SAPIENS

by Yuval Noah Harari

How Homo sapiens became Earth’s dominant species.

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3 positive comments

1 neutral comments

1 negative comments

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What people are saying on Twitter (sample)

  • Sapiens: 'A Brief History Of Human Kind' by Yuval Noha Harari is very interesting book. Open The Thread👇
  • Sapiens by Yuval Noah Harari is also the best book I’ve ever read. Every page makes me smarter. I think it should b… https://t.co/BdRF0Kf1Cg
  • @ZacharyLevi If you're enjoying 'Sapiens', a book I read earlier this year and loved, I'd highly recommend 'A Brief… https://t.co/I6HCmul5er
  • @ananavarro @ChrisEvans Ana and Chris, I just finished Harari 's riveting book but won't spoil it for you by tellin… https://t.co/0f0uLwqkVA
  • Sapiens is a pretty interesting book. I think absolutely everyone will have part of their beliefs attacked by it. https://t.co/DScdPYo8yB
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    What people are saying on Amazon (sample)

    • Everyone I know who read this book raved about it, so I came in with high expectations that the book failed to meet. There is almost nothing new or interesting in his discussion of humanity and its history. Other than a couple of new archeological sites referenced, all the information in this book was in my freshman courses 30 years ago. But Harari weaved it all together well enough that it was still a good read. If you don't know much about human evolution or the evolution of social and political organization, then a lot of this would be new and interesting. His storytelling is great and in a couple of places he does an especially good job of taking the complex and boiling it down into a simple anecdote.It is a good read, just have the right expectations going in.
    • I really don't get why this book is getting so many good reviews. It starts excellently and I learned a lot about early human history and Homo Erectus, Neanderthals, Homo Sapiens, and why and how we became the dominant species. Once you get past that and into more recent human history the book goes off the rails. It's pretty obvious the author has an ax to grind against religion. I'm not religious myself but I found it extremely off putting. I'm not even sure I can finish this book. I ended up scanning pages and pages to get past the vitriol against Catholics, Buddhists, whatever. I have no problem with someones opinion on religion but I wanted a history lesson not chapters telling me how stupid our ancestors and us are for believing in religion or faith. Not to mention the complete lack of context for historical events and using randomness to explain everything. I'm sorry but not every historical even is random and we can predict things based on current events. But the scientific revolution is here to save us all and is going to provide all the answers we will ever need. All of this coming from an uber nerd who loves science and all things related to it.TL;DRStarts good, ends up a diatribe against religion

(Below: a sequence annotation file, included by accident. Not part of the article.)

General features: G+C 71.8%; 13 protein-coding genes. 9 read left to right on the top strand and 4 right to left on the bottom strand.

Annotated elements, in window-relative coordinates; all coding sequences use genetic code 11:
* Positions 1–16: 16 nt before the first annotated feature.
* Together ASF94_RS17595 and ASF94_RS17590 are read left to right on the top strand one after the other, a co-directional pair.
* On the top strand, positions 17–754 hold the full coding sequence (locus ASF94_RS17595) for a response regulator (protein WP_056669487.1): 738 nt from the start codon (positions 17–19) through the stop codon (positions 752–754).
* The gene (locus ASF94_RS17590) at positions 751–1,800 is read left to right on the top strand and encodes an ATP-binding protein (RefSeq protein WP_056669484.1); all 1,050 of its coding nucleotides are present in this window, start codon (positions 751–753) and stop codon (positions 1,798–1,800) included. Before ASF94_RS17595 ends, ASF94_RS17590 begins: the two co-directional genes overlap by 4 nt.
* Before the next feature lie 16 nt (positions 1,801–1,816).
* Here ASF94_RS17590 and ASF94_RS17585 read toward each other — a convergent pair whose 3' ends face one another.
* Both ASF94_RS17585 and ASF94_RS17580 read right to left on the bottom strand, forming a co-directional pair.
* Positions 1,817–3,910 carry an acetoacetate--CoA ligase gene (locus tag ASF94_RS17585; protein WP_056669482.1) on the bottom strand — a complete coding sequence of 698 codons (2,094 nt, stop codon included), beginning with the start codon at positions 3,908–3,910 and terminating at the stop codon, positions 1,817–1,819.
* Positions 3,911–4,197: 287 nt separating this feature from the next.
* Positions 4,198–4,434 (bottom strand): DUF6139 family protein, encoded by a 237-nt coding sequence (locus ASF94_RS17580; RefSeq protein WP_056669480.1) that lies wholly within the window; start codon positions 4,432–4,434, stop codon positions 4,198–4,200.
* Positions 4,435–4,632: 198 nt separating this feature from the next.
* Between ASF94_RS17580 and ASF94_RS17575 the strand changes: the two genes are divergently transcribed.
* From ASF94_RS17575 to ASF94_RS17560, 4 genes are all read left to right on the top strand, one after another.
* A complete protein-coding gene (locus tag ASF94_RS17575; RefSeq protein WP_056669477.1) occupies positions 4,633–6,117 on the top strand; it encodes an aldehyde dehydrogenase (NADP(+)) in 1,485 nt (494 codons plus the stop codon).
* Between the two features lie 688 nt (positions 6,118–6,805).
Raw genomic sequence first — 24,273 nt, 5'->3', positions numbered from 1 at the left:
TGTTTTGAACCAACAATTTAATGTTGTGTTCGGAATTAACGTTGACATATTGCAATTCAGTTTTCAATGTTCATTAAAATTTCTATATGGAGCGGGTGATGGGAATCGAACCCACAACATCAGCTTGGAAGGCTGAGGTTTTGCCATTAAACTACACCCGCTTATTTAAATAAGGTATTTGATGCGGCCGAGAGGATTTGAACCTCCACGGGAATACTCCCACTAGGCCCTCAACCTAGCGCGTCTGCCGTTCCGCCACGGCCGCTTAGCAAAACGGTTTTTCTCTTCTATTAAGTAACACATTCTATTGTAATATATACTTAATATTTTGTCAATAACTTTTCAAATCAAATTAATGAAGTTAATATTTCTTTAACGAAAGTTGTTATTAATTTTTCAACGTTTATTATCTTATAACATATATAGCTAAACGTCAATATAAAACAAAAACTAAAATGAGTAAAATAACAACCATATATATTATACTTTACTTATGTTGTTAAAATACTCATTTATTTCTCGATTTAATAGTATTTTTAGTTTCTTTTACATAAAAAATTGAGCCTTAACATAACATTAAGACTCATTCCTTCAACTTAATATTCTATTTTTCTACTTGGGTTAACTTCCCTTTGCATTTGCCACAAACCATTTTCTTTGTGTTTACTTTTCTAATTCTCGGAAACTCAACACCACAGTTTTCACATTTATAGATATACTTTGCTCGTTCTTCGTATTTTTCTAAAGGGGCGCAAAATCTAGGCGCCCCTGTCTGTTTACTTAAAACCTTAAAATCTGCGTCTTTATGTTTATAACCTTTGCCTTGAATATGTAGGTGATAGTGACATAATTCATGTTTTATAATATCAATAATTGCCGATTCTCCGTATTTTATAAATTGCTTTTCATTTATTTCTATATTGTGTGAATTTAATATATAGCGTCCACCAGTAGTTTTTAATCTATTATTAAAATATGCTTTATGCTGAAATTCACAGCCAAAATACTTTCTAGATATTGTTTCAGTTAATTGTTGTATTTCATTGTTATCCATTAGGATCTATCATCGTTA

• "Sapiens" ought to be on every college (or even high school) curriculum. The subtitle, "A Brief History of Humankind," does NOT mean that it isn't very deep and very, very intense. Anyone interested in learning how the world works, and why it works the way it does, needs to read this. Giving it an honest read -- put aside all your cognitive biases about everything -- will open your eyes, and free your mind so that you can think critically. Since "Sapiens" is a book of actual "facts," some readers in this "post-truth" world might have a hard time swallowing it. Anyone finding this book difficult to read probably doesn't understand what "facts" and "evidence" are. These days, the line between facts and opinions very nearly doesn't exist. This book draws a hard and desperately needed line between the two.
    • This is one of the best-written "history" books I've ever read. I concur with the bulk of the reviews provided elsewhere. it really explores the macro trends of human history and human evolution and provides a setting for a better understanding of the world both in the past and today. It's not just all about dates, inventions, technologies, and who conquered whom, but more about what developments occurred to make us contemporary "humans". Haran takes a rather interesting turn in the last chapters when he decides to look at what he seems to feel is the most important question in human history: "But are we happy?" He seems to feel that it is just possible that we would have been better off (or at least happier) if we had not evolved past the hunter/gatherer stage. In the last chapter he lays out the outline and questions he raises in more detail in his sequel book, "Home Deus".
    • An entertaining read and good source for summer cocktail party chat, hence my two-star rating.Harari’s broad brush – or rather, paint roller – approach inevitably skips over much potentially relevant detail. This is understandable, but distorting facts to support his arguments or seemingly merely to be cute is unacceptable. It also undercuts his credibility.For example, Harari’s discussion of the dissolution of the Soviet Union includes the following.“When its members [the Soviet and Eastern European Communist elite] realized that Communism was bankrupt, they renounced force, admitted their failure, packed their suitcases and went home.”The Soviet elite hardly went home with their tails between their legs. In Russia, Boris Yeltsin was a former Politburo member and his hand-picked successor Putin came from the KGB. In Kazakhstan, the Soviet era ruler Nursultan Nazarbayev became President. Similarly, Kyrgyzstan’s first President Askar Akayev had been a deputy in the Supreme Soviet of the USSR. These are just a few of the obvious examples.This book is a good beach read but as substantive as cotton candy.